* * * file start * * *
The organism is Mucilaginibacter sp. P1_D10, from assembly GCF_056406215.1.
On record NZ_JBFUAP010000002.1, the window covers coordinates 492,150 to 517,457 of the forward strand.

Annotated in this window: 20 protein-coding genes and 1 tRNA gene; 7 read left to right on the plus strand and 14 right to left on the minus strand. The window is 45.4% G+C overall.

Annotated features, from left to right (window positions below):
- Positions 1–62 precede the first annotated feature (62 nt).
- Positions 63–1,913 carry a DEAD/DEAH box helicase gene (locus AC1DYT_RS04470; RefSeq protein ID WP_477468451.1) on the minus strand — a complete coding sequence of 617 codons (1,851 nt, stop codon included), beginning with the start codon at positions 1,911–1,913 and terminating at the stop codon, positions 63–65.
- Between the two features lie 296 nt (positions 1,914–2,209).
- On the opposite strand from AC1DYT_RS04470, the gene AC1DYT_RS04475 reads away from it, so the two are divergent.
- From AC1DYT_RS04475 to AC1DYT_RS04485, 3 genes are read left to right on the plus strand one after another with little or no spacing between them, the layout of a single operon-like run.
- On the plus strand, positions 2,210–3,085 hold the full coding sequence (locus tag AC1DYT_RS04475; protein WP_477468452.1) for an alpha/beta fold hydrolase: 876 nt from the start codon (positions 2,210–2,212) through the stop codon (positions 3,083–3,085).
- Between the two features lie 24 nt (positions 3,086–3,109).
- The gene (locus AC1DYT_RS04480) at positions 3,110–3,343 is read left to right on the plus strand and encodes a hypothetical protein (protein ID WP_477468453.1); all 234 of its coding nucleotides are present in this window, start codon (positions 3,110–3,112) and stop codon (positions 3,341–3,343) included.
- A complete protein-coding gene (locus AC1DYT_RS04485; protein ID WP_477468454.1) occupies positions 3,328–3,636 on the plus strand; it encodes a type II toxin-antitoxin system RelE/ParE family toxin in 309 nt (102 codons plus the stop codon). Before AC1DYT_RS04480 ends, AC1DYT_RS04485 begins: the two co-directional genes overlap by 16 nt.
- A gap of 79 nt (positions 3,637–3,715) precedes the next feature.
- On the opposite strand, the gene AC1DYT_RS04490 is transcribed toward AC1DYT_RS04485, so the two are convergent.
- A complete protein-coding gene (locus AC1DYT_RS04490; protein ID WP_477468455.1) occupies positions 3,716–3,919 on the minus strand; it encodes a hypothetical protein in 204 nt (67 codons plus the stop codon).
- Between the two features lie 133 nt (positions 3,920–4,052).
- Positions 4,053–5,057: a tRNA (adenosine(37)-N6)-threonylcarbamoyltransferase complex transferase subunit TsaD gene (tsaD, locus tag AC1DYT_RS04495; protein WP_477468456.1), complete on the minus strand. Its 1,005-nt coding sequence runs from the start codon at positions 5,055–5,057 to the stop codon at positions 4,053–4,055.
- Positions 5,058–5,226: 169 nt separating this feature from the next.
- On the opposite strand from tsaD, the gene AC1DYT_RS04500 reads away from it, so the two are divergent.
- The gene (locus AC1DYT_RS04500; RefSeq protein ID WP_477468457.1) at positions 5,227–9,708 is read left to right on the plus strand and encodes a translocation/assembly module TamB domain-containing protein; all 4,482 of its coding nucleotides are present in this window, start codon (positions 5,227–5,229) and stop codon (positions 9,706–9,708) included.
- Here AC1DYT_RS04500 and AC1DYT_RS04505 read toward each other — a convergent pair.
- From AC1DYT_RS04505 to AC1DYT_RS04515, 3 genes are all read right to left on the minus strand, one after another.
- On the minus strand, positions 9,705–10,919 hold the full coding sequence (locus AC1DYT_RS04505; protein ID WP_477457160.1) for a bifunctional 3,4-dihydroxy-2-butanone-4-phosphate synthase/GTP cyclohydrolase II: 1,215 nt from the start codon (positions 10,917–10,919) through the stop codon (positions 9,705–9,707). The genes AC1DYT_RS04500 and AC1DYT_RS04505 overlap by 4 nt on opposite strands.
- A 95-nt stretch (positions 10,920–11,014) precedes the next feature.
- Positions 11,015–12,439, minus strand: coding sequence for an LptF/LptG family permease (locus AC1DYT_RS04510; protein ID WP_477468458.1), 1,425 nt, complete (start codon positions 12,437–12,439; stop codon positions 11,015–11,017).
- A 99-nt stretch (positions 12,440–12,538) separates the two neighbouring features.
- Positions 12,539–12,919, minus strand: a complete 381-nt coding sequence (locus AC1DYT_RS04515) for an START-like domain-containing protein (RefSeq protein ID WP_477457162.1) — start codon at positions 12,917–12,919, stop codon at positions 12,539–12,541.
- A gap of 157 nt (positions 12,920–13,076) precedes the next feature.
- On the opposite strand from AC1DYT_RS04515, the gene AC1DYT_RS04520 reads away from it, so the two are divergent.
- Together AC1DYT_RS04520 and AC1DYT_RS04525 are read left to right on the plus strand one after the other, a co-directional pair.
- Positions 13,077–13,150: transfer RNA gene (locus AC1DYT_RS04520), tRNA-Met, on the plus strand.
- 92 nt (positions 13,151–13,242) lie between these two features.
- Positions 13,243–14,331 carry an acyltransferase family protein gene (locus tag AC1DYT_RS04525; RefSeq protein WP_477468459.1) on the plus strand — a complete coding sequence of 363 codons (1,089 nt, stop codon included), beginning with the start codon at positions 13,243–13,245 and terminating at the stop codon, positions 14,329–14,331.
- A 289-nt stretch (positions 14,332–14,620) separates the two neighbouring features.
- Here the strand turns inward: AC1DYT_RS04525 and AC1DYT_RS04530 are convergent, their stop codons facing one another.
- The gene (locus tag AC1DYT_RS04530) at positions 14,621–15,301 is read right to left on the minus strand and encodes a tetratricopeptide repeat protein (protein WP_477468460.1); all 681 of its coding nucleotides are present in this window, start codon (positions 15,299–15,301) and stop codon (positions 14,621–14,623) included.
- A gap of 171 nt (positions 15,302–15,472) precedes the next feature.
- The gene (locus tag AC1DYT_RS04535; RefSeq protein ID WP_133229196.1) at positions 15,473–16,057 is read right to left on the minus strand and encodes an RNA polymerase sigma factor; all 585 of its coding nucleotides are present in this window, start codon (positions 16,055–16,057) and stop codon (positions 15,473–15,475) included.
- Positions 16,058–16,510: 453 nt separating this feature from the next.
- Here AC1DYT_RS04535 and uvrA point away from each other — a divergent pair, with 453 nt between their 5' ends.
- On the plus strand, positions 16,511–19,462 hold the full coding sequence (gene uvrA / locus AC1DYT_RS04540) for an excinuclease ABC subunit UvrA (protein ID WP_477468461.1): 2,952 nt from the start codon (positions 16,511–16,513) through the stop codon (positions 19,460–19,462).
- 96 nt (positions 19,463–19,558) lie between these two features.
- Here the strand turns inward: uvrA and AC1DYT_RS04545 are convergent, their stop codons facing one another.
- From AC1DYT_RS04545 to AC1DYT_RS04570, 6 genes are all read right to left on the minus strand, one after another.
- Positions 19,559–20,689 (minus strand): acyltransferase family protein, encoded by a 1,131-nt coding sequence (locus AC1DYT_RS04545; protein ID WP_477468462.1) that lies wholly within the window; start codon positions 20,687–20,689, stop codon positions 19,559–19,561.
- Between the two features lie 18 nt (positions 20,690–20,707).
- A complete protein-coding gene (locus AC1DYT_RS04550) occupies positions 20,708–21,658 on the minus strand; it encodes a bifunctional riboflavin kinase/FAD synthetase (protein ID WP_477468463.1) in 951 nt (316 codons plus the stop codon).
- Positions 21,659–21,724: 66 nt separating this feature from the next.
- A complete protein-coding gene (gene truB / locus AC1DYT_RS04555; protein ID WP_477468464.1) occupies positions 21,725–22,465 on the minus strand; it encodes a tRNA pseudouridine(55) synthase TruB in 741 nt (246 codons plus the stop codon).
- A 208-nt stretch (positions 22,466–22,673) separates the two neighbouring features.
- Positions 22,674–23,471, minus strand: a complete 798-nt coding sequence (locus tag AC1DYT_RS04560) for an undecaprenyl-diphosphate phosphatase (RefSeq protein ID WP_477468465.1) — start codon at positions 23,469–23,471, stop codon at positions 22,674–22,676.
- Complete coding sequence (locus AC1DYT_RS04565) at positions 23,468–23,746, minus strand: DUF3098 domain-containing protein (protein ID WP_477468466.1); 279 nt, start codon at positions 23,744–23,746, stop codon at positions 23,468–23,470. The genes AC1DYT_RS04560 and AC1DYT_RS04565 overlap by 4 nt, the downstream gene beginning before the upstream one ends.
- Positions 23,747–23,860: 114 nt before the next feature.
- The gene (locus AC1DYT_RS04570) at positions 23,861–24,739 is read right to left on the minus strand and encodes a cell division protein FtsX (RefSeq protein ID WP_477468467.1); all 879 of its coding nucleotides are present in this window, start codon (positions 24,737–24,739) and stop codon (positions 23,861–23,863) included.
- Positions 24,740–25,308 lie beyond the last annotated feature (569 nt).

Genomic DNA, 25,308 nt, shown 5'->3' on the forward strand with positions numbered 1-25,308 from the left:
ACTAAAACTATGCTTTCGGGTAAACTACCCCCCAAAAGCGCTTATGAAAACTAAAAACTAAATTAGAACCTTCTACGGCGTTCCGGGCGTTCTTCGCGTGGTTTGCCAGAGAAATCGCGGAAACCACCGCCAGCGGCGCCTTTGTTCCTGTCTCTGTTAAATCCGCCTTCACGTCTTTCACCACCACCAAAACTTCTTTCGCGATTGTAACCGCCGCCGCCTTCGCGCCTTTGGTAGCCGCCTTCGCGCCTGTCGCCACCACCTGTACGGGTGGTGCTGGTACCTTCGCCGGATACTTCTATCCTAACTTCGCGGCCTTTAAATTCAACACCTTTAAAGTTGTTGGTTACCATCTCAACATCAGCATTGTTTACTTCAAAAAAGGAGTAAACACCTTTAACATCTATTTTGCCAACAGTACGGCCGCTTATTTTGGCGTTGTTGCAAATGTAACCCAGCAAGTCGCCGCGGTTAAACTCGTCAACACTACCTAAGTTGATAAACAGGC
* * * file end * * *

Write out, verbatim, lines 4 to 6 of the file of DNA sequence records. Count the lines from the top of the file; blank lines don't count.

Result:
Annotated features, from left to right (window positions below):
- Positions 1–62 precede the first annotated feature (62 nt).
- Positions 63–1,913 carry a DEAD/DEAH box helicase gene (locus AC1DYT_RS04470; RefSeq protein ID WP_477468451.1) on the minus strand — a complete coding sequence of 617 codons (1,851 nt, stop codon included), beginning with the start codon at positions 1,911–1,913 and terminating at the stop codon, positions 63–65.